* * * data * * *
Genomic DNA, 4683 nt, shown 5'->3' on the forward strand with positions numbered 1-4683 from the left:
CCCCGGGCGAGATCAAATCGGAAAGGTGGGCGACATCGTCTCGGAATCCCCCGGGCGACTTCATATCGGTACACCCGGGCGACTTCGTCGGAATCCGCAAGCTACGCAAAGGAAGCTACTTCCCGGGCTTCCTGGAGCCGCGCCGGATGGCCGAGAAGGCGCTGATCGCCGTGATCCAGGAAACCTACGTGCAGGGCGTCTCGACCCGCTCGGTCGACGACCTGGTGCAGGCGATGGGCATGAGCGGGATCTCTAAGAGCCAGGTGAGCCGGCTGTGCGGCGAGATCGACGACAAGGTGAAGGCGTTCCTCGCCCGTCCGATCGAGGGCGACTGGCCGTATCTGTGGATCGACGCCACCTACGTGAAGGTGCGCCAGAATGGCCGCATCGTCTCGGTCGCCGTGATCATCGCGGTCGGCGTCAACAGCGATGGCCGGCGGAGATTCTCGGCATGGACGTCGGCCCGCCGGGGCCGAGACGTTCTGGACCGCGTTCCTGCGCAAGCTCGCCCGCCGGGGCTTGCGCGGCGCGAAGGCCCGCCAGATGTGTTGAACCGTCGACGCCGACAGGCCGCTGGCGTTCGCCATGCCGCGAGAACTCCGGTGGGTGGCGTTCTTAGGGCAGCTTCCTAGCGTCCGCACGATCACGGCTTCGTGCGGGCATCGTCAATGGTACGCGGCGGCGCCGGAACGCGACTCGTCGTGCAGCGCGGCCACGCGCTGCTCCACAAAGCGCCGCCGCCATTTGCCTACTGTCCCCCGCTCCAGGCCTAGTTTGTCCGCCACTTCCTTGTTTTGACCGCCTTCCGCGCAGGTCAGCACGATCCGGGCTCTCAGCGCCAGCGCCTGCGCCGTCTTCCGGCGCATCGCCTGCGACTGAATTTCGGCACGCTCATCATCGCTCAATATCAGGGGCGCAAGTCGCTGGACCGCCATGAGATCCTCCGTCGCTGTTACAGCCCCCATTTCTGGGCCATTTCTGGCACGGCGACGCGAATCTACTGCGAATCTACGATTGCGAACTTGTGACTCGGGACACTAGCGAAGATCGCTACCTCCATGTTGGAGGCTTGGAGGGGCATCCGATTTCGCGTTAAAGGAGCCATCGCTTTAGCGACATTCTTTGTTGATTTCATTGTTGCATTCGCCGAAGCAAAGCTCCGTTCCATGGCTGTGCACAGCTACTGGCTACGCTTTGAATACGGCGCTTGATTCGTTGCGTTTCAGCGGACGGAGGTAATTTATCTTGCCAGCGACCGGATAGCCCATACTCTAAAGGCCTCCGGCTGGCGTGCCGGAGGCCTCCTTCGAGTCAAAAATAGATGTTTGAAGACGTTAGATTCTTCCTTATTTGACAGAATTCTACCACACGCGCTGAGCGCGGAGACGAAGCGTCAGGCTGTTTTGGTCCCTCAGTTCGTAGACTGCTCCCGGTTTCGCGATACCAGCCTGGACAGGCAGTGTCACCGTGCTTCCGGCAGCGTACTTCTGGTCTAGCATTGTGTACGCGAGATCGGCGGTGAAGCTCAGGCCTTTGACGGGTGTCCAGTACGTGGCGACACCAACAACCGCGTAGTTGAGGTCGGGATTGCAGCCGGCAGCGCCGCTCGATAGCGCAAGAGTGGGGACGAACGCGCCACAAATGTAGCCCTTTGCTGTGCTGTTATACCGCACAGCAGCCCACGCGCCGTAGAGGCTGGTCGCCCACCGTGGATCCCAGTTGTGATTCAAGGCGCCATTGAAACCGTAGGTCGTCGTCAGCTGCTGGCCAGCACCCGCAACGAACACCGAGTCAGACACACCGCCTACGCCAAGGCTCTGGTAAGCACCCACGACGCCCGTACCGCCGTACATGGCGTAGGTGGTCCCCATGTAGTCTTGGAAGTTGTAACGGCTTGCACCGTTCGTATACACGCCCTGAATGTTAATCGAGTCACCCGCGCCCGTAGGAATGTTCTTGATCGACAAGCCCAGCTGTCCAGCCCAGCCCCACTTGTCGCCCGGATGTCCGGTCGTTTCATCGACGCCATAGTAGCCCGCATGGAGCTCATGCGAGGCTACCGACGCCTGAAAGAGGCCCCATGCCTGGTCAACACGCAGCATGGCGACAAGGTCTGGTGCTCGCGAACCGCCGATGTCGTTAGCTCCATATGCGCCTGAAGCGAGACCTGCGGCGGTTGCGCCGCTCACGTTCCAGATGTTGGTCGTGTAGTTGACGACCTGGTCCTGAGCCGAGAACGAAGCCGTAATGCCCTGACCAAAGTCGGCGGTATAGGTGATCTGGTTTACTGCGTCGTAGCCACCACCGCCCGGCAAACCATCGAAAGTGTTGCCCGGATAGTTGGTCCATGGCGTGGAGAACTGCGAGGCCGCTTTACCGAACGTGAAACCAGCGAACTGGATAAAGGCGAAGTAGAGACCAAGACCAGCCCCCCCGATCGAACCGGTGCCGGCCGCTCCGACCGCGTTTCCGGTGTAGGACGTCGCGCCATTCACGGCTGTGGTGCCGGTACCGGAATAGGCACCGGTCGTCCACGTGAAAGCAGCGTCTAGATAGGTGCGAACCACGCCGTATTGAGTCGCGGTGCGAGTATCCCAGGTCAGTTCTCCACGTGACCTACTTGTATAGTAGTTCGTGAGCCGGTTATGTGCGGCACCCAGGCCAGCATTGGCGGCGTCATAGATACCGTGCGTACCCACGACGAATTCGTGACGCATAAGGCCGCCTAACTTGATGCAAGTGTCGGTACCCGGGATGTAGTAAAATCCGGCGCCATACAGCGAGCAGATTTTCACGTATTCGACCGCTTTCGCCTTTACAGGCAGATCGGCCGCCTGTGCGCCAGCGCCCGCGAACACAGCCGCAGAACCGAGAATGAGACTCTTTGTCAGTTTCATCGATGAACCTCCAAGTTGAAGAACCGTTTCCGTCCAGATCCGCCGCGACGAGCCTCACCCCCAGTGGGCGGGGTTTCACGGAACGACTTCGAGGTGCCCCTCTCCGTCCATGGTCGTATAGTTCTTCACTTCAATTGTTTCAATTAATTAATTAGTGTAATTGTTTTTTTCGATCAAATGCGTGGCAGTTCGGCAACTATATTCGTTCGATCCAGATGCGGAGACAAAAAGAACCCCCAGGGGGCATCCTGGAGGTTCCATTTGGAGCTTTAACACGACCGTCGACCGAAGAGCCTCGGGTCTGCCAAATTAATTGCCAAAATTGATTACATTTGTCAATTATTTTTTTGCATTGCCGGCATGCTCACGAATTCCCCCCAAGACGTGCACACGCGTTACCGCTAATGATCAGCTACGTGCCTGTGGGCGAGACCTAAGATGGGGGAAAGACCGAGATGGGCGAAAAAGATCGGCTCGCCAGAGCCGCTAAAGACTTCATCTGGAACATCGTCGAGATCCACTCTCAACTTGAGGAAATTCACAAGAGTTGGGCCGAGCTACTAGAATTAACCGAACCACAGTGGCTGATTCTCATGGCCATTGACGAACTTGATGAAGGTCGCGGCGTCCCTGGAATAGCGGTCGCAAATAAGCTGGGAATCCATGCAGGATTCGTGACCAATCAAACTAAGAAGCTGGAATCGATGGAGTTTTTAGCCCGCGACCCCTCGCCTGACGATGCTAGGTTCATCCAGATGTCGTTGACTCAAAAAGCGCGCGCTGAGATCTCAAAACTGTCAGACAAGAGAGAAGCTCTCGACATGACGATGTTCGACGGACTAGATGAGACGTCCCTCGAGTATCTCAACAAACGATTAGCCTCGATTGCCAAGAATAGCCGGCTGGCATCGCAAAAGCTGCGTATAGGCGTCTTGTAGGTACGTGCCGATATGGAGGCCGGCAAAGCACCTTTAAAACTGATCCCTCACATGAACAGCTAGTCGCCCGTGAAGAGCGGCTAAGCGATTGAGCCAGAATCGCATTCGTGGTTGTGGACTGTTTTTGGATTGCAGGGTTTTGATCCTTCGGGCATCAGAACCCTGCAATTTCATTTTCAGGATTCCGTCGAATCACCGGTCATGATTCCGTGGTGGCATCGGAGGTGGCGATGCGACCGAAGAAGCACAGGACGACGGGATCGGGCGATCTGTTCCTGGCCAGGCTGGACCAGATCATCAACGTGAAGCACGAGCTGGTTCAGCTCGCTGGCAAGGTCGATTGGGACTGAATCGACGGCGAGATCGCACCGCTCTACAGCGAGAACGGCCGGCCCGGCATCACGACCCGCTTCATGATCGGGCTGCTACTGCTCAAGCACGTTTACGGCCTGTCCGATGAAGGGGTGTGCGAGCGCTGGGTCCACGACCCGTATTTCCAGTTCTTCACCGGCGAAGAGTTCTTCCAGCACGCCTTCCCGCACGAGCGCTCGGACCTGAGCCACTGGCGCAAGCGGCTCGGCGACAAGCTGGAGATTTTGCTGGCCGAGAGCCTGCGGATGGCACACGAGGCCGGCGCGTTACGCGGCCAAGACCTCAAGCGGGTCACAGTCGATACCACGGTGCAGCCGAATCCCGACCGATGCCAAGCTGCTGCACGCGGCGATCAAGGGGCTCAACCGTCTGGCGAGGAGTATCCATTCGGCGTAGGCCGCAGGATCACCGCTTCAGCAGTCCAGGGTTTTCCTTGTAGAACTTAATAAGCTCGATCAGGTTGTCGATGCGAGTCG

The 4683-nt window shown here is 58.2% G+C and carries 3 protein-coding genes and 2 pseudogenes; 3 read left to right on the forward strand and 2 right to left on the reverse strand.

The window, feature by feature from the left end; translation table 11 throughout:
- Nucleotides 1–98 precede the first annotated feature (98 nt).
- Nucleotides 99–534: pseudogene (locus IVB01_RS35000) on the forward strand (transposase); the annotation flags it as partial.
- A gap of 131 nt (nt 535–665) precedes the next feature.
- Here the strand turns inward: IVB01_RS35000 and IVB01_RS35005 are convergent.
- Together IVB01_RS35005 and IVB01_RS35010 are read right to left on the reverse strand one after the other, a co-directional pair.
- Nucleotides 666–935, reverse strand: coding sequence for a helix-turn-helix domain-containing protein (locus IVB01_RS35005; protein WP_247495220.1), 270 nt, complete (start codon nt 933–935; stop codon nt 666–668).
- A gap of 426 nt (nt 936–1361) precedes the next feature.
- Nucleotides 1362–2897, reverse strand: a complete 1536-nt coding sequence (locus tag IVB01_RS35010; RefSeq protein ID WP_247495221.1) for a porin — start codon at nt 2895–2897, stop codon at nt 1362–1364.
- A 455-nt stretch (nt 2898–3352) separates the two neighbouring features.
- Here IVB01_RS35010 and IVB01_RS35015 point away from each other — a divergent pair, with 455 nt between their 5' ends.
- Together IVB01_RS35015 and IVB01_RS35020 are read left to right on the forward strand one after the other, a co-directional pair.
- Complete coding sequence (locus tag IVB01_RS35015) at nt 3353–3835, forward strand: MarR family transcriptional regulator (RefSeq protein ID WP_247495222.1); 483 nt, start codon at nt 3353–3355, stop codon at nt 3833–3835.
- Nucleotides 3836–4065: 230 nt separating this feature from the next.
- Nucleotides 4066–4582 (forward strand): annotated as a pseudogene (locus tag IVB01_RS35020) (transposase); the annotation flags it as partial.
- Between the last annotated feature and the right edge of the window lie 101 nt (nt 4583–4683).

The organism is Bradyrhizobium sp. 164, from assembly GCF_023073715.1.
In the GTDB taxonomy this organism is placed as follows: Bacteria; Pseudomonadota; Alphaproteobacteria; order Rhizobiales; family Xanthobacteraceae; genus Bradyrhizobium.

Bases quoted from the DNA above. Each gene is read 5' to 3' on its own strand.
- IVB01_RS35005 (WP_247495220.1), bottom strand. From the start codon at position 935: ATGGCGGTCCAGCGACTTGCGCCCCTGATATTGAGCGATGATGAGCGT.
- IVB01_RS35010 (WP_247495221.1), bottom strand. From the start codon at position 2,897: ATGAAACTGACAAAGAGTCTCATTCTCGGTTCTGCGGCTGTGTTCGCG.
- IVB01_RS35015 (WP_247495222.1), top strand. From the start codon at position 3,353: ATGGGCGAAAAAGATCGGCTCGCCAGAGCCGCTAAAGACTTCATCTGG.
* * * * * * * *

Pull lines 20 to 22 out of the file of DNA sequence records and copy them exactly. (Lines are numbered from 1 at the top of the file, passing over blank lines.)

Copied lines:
The organism is Bradyrhizobium sp. 164, from assembly GCF_023073715.1.
In the GTDB taxonomy this organism is placed as follows: Bacteria; Pseudomonadota; Alphaproteobacteria; order Rhizobiales; family Xanthobacteraceae; genus Bradyrhizobium.

Bases quoted from the DNA above. Each gene is read 5' to 3' on its own strand.